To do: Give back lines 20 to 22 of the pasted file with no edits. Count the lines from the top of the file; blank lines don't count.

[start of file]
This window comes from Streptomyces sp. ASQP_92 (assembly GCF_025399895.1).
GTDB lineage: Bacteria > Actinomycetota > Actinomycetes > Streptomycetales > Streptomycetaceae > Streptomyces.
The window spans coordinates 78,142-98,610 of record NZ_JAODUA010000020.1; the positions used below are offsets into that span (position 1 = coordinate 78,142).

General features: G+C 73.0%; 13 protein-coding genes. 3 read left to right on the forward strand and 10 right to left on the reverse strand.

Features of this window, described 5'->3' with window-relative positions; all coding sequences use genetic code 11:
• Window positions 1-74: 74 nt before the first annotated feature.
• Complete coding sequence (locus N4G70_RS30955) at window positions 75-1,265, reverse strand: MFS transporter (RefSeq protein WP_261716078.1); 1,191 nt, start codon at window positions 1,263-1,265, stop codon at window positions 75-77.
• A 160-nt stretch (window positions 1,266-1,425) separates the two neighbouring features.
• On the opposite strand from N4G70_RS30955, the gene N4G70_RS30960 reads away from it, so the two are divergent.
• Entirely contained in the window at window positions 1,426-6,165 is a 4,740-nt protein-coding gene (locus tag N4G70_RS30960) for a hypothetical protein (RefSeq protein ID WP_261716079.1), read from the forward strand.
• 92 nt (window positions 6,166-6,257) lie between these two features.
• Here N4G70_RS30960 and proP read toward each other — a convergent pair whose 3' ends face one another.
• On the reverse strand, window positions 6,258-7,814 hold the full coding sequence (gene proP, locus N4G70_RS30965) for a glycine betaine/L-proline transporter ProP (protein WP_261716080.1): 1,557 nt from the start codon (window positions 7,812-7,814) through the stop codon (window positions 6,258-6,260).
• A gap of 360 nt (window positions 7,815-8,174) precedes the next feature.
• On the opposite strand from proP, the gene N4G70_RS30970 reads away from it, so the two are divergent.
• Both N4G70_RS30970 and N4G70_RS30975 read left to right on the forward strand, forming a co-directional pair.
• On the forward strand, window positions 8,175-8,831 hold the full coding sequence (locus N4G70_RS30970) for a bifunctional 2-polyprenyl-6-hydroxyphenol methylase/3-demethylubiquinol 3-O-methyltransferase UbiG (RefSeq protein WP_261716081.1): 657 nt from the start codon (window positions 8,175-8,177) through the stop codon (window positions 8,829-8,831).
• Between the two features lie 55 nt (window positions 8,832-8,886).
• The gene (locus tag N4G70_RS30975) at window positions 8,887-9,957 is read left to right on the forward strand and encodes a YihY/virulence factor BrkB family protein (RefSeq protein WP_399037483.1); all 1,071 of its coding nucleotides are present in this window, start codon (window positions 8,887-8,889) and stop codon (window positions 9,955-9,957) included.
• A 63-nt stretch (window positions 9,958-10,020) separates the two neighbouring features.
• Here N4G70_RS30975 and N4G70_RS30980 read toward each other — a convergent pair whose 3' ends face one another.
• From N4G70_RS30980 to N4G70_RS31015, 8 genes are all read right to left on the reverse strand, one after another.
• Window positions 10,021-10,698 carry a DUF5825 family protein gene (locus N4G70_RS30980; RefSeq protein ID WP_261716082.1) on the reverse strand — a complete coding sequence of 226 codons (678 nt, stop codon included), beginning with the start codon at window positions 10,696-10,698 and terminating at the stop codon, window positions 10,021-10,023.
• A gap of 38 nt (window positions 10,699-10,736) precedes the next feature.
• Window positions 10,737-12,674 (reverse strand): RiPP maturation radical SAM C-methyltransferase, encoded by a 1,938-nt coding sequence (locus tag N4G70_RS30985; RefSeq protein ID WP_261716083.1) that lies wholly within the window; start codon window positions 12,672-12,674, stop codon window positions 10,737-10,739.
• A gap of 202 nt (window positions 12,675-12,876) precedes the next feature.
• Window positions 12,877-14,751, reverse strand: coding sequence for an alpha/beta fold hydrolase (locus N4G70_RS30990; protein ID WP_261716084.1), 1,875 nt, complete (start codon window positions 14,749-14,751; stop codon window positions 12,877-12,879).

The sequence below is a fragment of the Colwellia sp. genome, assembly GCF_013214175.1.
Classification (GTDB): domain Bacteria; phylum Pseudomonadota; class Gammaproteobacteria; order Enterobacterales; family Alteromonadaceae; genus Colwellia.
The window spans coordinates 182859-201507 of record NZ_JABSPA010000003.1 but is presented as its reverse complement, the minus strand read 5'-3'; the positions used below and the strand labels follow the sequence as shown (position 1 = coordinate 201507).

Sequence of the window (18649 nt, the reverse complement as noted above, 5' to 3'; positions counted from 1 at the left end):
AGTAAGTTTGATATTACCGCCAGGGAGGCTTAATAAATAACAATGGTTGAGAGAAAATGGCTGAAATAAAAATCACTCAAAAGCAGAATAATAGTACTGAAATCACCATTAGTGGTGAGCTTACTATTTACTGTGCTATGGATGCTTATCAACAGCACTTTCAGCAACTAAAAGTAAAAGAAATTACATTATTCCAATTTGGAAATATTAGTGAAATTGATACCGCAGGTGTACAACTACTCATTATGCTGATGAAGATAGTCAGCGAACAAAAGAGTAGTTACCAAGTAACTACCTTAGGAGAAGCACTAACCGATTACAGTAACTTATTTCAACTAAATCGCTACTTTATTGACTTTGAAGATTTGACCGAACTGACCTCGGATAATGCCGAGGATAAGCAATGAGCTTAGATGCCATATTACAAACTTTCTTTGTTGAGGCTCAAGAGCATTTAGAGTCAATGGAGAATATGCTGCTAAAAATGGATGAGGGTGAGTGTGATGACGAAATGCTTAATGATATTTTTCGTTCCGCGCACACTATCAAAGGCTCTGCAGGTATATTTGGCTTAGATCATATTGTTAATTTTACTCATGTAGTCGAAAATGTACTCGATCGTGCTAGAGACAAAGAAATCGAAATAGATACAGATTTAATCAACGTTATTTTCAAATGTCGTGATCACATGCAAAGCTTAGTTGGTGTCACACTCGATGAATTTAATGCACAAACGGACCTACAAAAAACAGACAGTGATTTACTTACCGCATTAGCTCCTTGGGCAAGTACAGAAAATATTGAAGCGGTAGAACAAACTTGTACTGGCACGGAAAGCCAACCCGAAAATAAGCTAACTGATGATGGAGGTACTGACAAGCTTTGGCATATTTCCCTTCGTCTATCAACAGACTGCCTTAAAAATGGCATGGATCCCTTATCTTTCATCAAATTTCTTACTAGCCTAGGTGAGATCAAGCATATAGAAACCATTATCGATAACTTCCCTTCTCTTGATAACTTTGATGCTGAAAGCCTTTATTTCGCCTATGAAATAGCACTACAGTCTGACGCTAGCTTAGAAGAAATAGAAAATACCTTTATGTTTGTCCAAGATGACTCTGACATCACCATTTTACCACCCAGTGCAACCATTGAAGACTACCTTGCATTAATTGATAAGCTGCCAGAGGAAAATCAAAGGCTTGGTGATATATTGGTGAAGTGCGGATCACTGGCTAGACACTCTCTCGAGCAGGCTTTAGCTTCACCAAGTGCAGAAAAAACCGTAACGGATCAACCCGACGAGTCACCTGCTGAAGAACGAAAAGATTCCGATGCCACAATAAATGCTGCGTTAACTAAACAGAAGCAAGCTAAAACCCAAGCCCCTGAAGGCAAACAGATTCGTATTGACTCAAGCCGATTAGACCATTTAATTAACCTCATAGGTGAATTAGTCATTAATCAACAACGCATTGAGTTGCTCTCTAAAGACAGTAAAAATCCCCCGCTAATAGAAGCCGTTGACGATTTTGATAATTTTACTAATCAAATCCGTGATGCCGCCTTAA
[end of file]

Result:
• A 63-nt stretch (window positions 9,958-10,020) separates the two neighbouring features.
• Here N4G70_RS30975 and N4G70_RS30980 read toward each other — a convergent pair whose 3' ends face one another.
• From N4G70_RS30980 to N4G70_RS31015, 8 genes are all read right to left on the reverse strand, one after another.